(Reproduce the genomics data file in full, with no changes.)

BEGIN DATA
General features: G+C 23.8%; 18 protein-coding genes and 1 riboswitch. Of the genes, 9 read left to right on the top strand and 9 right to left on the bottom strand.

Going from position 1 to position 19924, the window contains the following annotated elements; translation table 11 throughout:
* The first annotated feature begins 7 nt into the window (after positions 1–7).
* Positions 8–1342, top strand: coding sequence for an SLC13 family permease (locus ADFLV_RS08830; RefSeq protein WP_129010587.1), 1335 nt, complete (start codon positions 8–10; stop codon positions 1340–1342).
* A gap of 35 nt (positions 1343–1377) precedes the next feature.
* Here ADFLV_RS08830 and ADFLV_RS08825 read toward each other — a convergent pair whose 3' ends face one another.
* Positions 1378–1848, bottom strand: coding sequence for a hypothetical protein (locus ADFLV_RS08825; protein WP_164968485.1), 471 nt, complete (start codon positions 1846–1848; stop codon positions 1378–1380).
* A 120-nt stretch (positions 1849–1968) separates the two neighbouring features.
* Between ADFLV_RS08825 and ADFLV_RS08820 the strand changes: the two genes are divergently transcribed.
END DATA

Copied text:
General features: G+C 23.8%; 18 protein-coding genes and 1 riboswitch. Of the genes, 9 read left to right on the top strand and 9 right to left on the bottom strand.

Going from position 1 to position 19924, the window contains the following annotated elements; translation table 11 throughout:
* The first annotated feature begins 7 nt into the window (after positions 1–7).
* Positions 8–1342, top strand: coding sequence for an SLC13 family permease (locus ADFLV_RS08830; RefSeq protein WP_129010587.1), 1335 nt, complete (start codon positions 8–10; stop codon positions 1340–1342).
* A gap of 35 nt (positions 1343–1377) precedes the next feature.
* Here ADFLV_RS08830 and ADFLV_RS08825 read toward each other — a convergent pair whose 3' ends face one another.
* Positions 1378–1848, bottom strand: coding sequence for a hypothetical protein (locus ADFLV_RS08825; protein WP_164968485.1), 471 nt, complete (start codon positions 1846–1848; stop codon positions 1378–1380).
* A 120-nt stretch (positions 1849–1968) separates the two neighbouring features.
* Between ADFLV_RS08825 and ADFLV_RS08820 the strand changes: the two genes are divergently transcribed.